For over a century, paleoanthropologists have been fascinated by a gory question: were Neanderthals cannibals? In recent years, we’ve found remains that suggest cannibalism did exist in various parts of southern Europe but new remains found in northern Europe add further evidence to the “yes” answer and tell us more…
Female praying mantises have a habit of killing and eating their partners during sex, which sucks for the male. Or does it? A fascinating new study shows this sacrifice is actually giving the males a distinct reproductive advantage.
This is so weird and hilarious: as part of W Magazine’s “Casting Call” video series, Kristen Wiig, Jane Fonda, Mya Taylor, Carey Mulligan, and Greta Gerwig read one of Hannibal Lecter’s pointed monologues from The Silence of the Lambs. Fonda is a boss no matter what, but Wiig kind of steals the show, as you can see.
With The Green Inferno—the first of two new Eli Roth movies that will be released in the next two weeks—Eli Roth attempts the virtual impossible: making a modern cannibal movie. The Green Inferno is a throwback to the small but notorious cannibal subgenre of Italian horror movies that were made mostly during the late…
Alfred G. Packer first made headlines in 1873, when he returned from a harrowing journey through the Colorado Rockies ... alone. What happened to his five traveling companions became the stuff of legend, as author Harold Schechter explores in the new Man-Eater: The Life and Legend of an American Cannibal.
Archaeologists have uncovered evidence proving that members of the ill-fated Franklin Expedition resorted to cannibalism. The two-ship fleet, dispatched in 1845 to map the Northwest Passage, became hopelessly stuck in the Arctic ice. Remains of 36 bones show signs of cutting, breakage, and bone marrow extraction.
A friend of mine decided to get a group of children in her care a fish tank and guppies as a “class pet.” The guppies were soon joined by baby guppies. The babies disappeared, one by one. Turns out, guppies are known for this shit.
Remember those dark nights from your childhood when you were afraid of the boogeyman? He never did leap out of your closet, but that doesn’t mean all monsters are make-believe. Meet Albert Fish: a real-life nightmare, who preyed upon children as if they were food.
If you search Leonarda Cianciulli on the website for Rome’s Museo Criminologico, you’ll see that her nickname was “la Saponificatrice di Correggio.” What’s so sinister about a soap maker? Well, because she crafted it out of at least one of her murder victims ... and then gifted the bars to her friends.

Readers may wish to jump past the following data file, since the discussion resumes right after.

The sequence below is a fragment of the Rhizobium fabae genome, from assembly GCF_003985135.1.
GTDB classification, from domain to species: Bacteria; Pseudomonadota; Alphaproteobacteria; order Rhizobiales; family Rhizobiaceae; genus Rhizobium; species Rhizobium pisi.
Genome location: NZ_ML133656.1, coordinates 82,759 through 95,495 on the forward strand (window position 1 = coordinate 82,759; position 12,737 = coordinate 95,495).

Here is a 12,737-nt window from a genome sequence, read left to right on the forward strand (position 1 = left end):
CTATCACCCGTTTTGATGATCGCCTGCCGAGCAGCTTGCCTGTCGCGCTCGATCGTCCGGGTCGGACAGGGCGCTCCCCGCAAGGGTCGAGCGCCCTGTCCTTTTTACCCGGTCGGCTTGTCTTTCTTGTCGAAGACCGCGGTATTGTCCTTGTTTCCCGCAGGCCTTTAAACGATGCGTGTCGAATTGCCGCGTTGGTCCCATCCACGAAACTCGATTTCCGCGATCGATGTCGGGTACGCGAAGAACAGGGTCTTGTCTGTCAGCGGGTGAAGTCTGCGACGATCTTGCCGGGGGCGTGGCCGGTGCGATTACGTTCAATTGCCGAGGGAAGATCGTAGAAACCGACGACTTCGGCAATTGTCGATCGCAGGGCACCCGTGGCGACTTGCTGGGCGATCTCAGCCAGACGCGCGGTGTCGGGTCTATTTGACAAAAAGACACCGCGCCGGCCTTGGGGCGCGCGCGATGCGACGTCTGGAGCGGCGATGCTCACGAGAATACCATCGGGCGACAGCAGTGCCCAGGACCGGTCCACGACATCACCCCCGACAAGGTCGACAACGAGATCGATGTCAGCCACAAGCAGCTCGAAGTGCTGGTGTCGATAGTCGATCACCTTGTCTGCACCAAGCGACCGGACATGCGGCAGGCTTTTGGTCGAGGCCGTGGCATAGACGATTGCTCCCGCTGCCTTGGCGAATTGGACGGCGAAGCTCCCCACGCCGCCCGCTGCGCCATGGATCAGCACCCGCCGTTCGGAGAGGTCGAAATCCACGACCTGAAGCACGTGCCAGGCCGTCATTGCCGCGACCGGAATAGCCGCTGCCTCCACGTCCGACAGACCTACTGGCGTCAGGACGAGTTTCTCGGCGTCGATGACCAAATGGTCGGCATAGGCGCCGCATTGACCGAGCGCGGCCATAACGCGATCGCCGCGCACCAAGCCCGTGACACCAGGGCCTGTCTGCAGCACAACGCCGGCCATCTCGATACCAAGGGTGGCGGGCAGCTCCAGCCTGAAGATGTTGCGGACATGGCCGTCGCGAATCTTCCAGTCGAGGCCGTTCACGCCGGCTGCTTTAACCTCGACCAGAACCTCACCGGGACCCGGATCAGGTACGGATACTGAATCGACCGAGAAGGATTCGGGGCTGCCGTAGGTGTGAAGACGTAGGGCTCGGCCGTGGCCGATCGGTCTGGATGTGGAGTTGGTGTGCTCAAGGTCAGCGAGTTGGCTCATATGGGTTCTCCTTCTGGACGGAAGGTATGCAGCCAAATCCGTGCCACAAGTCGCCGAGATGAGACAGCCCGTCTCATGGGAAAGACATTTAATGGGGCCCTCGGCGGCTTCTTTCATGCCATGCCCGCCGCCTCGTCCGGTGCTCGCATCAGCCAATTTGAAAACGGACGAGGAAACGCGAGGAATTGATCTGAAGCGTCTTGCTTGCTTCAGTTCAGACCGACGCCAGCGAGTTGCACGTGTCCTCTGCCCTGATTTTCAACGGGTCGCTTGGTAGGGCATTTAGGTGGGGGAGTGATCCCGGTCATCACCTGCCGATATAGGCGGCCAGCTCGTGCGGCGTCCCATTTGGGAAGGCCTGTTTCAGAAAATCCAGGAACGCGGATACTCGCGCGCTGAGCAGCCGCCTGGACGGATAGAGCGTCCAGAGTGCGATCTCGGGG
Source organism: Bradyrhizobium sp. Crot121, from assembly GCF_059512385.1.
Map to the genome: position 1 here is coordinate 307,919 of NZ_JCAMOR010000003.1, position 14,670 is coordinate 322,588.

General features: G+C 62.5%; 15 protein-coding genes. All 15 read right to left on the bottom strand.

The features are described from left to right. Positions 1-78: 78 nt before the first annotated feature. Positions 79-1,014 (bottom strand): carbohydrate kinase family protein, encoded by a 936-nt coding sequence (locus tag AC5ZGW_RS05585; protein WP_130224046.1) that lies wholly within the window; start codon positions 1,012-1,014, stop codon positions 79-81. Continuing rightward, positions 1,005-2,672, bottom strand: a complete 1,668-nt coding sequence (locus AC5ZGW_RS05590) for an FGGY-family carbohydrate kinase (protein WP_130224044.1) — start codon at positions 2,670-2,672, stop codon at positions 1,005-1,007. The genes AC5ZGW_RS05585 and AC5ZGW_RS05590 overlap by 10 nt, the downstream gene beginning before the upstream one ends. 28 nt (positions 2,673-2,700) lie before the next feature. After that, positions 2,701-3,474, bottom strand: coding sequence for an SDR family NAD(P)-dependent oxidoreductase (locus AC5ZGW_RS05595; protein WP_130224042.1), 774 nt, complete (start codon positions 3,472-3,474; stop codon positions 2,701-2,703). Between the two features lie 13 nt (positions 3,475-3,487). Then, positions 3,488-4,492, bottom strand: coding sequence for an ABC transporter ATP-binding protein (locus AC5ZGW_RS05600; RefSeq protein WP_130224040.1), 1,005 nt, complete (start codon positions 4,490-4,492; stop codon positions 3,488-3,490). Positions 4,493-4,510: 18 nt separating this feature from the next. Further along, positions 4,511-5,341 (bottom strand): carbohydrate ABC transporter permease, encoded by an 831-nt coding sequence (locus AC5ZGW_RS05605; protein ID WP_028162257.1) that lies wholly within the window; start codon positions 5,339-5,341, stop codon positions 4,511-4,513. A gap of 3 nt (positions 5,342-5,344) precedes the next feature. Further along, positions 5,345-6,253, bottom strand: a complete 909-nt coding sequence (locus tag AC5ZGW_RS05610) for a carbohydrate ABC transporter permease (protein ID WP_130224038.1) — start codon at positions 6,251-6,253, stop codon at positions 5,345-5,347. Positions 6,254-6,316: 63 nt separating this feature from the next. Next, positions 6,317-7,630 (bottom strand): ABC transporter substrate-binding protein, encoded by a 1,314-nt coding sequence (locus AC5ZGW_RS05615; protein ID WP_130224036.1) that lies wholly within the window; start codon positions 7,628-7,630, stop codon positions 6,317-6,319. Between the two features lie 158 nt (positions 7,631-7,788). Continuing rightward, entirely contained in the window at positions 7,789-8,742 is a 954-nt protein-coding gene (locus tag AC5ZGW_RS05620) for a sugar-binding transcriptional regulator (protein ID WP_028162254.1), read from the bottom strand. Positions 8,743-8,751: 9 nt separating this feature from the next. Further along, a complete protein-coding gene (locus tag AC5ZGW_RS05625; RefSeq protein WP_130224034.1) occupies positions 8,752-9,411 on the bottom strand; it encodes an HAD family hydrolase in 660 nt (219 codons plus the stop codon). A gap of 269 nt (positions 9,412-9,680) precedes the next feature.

Hannibal is back for its third season, its carnage-drenched season two finale still lingering in viewers’ minds. The premiere’s title, “Antipasto,” suggests we’re about to see a pre-meal taste of what’s to come, and indeed many familiar characters (the ones who are still alive, anyway) don’t yet appear.
Mormon crickets occasionally swarm across the Midwest in droves. They keep moving across vast distances, for two reasons – they’re looking for food, and they don’t want to look like food to each other. Here’s how to keep being eaten by cannibals, if you’re a cricket.
A recent analysis of human-chewed remains has provided some of the most compelling evidence to date that ice age Britons engaged in cannibalistic practices.
Paleontologists have painted a grim picture of the short and brutal life endured by a Daspletosaurus, a member of the tyrannosaur family. Damage inflicted to this specimen's skull affirms the suggestion that that these fearsome carnivores engaged in inter-species combat — and even cannibalism.
Okay, we'll admit it. We did not expect the plot for Nicolas Winding Refn's female-lead horror movie Neon Demon to be centered around cannibal supermodels. You've got our attention now, Refn.
Testifying before a Khmer Rouge tribunal, a man who spent three years as a teen confined to Cambodia's notoriously brutal Kraing Ta Chan Security Centre in the 1970s recalled "torture, mass killings, and cadres drinking wine infused with human organs."
Some freshwater fish in sub-Saharan Africa have evolved this nasty habit where they bite off and eat the fins of other fish. DNA barcoding now shows these things are nastier and far more indiscriminate than we thought.
Most people only resort to cannibalism in extreme situations — and we usually view them as victims of temporary insanity. Starvation, we say, has "stripped them of their humanity." But a closer look at these stories shows that cannibalism follows behavior patterns that are consistent with evolutionary theory.
If, say, a human ate another human in an apocalyptic scenario, would it be unhealthy? Or gross? Or just generally awful?